Now, in terms of Mr Abbott's negativity, he said no to the mining tax which means really, before he says anything about cost of living tonight, he’s going to need to explain to Australian families that if he ever becomes Prime Minister, he’ll be knocking on the door to grab that family payments money back, to give it to Clive and to give it to Gina, to give to some of the biggest mining companies in our nation.
Wayne might want to say a few things too.
TREASURER: I’ll just make a couple of points. I think business should be expressing their frustration to Mr Abbott, because Mr Abbott was opposed to the company tax cut and so too were the Greens.
So the Liberal Party has a policy of increasing company tax. I think business ought to be expressing their frustration at that matter to the Liberal Party as well.
I made it very clear yesterday that we are committed to tax reform. We’re in the cart for corporate tax reform, that we will sit down with the business community and look at the report from the Business Tax Working Group and see what we can do to get some good reform in the system.
But for the here and now, they should be expressing their frustration directly to the wrecking ball tactics of Mr Abbott.
JOURNALIST: Tony Abbott says this is a class warfare budget. What’s your response to that?
PM: We’re the Labor Party and we make absolutely apology for saying we’re here to serve low and middle income Australians, and Mr Abbott is here to serve the rich, that’s right.
JOURNALIST: Prime Minister, do you support a code of conduct for MPs and if not, why not?
PM: I believe MPs should behave properly in accordance with the highest standards. We have all manner of standards now, like declarations and people should abide by those rules.
If there is an aspiration for a further code of conduct, then I'm very happy to look at it. We should have high standards in Parliament and we should have MPs abiding by them and we should have people behaving consistently, too.
There are others in the Parliament, Mr Abbott and Mr Hockey in particular, who have been late with declarations in the past.
JOURNALIST: Prime Minister, this morning in an interview Rob Oakeshott said bugger the numbers, the Parliament needs to take action if Craig Thomson doesn't make an adequate explanation to Parliament. That’s some fairly strong language from one of the key independents.
PM: Mr Thomson is going to make a statement to the Parliament, as he indicated yesterday. I would just say we have would have to be a bit careful here. It is not the role of the Parliament to prejudge things that are going before the courts.
JOURNALIST: Is it right for the Labor Party, if they did, to continue to pay the legal fees once he stood down or was suspended from caucus?
PM: Look, this is a matter for Mr Thomson and the New South Wales Branch of the Labor Party, but as I understand today's reports, they relate to a period before Mr Thomson was suspended from Labor Caucus.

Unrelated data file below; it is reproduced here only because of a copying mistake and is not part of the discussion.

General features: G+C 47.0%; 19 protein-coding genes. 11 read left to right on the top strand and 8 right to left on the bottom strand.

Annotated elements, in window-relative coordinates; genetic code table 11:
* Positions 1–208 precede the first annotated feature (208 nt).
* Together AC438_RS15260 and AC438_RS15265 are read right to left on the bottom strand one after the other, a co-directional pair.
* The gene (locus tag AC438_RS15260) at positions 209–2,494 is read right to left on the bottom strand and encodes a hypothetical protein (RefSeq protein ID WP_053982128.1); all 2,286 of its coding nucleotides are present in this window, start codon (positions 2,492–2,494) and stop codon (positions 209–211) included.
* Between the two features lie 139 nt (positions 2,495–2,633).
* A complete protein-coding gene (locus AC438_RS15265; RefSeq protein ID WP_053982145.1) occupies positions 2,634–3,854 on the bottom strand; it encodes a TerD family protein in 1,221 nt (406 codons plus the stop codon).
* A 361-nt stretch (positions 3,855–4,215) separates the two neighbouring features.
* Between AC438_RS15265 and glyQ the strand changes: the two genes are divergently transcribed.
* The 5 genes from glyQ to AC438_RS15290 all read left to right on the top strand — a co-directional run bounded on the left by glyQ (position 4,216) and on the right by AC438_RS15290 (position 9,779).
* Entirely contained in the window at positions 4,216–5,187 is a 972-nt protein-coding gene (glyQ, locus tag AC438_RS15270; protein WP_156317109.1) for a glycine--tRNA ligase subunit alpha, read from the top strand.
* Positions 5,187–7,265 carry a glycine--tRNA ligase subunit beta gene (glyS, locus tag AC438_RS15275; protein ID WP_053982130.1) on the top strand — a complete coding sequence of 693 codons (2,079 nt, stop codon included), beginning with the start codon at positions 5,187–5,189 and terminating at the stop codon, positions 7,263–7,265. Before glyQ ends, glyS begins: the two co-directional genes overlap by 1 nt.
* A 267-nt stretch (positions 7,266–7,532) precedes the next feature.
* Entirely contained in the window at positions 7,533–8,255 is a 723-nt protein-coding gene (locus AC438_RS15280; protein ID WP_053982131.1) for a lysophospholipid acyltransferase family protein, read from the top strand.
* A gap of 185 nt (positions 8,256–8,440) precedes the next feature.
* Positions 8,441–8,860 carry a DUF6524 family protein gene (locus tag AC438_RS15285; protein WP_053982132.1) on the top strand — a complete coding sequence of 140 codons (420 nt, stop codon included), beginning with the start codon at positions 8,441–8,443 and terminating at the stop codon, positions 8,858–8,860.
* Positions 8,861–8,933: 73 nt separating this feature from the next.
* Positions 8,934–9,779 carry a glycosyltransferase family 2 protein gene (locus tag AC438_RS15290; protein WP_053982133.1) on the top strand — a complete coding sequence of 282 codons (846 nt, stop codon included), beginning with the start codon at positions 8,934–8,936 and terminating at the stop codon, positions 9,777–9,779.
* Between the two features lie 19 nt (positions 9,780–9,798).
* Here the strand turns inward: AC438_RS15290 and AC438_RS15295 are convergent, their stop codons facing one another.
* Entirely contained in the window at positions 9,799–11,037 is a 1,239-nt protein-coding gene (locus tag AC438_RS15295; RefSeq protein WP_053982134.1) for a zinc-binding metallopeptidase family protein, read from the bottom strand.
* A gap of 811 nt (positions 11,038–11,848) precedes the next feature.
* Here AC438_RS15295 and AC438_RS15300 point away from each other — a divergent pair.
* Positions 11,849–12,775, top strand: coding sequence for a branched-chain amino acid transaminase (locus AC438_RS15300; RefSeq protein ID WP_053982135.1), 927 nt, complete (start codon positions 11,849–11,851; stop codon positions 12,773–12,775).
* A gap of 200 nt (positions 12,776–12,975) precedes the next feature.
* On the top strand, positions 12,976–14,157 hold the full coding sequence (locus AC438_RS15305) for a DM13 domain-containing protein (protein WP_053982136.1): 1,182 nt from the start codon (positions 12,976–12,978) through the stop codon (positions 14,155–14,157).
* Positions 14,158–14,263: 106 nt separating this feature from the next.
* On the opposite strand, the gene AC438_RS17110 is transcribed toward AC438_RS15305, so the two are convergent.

I announced my decision about that a couple of weeks ago.
JOURNALIST: Just following up on Matthew’s question, do you think the Parliament does need to take some form of action against Craig Thomson?
PM: I think we’ve just got to be a bit careful here. It is not the role of the Parliament to pre-judge matters that are going to be dealt with in the court.
And if I can put that proposition in the general for you, rather than the specific matter about Mr Thomson - if, for example, a parliamentarian was charged with theft, is anybody suggesting it would really be appropriate for the Parliament to pass a resolution as to whether or not they’d done it before the matter was properly adjudicated in the courts?
We have had a parliamentarian charged with theft and assault in this Parliament, a Liberal Senator. Now is anybody suggesting it would have been appropriate for the House of Representatives or the Senate to pass a resolution, either saying she was guilty or innocent, before the courts had the ability to properly work through the matter?
I think people just from a really commonsense perspective would say ‘No, that wouldn't be the right thing to do.’
JOURNALIST: As the Leader of Federal Labor, do you have no advice or no guidance at all for the New South Wales Branch on Craig Thomson?
PM: Look, this is a matter for Mr Thomson and the New South Wales Branch.
JOURNALIST: But it is a concern, obviously, from the independents if Rob Oakeshott’s coming out saying bugger the numbers on the floor of the Parliament.
He is someone who is obviously very concerned about the issue and you rely on his support.
PM: I am very concerned that any money that is raised by trade unions from their members is used for proper purposes. I've made the point over the last few days and I’m happy to make it again.
Trade unions in this country are overwhelmingly professionally run, financially sound, doing a decent and proper job for their members, bargaining for them in workplaces, engaging in campaigns like the campaign to get rid of WorkChoices because of the harm it was doing to working people.
So trade unions in this country doing their job. To the extent that any union member's money has been used for a purpose other than a trade union doing its proper job, then it's wrong. Just wrong, full stop, and appropriate action should then flow.
Fair Work Australia, whatever, under the law, needs to happen, Federal Court should then happen. But it is not for the Parliament to dictate to the courts what should happen next. That's not our system of Government, that's not our system of the separation of powers.
JOURNALIST: President Obama is saying that he supports same-sex marriage. Are you looking at changing your mind (inaudible)
PM: No, I've made my mind up and my position on this is well known.
JOURNALIST: You’re not going to evolve on this issue?
PM: I’ve made my mind up.
JOURNALIST: Do you think though it makes Australia look behind when you have got countries like the United States looking at (inaudible)
PM: I think it just reinforces this is matter that people form their own views on, deeply personal question, people will think about it, work their way through it. Obviously President Obama has and he’s announced a decision in recent hours.
Thank you very much.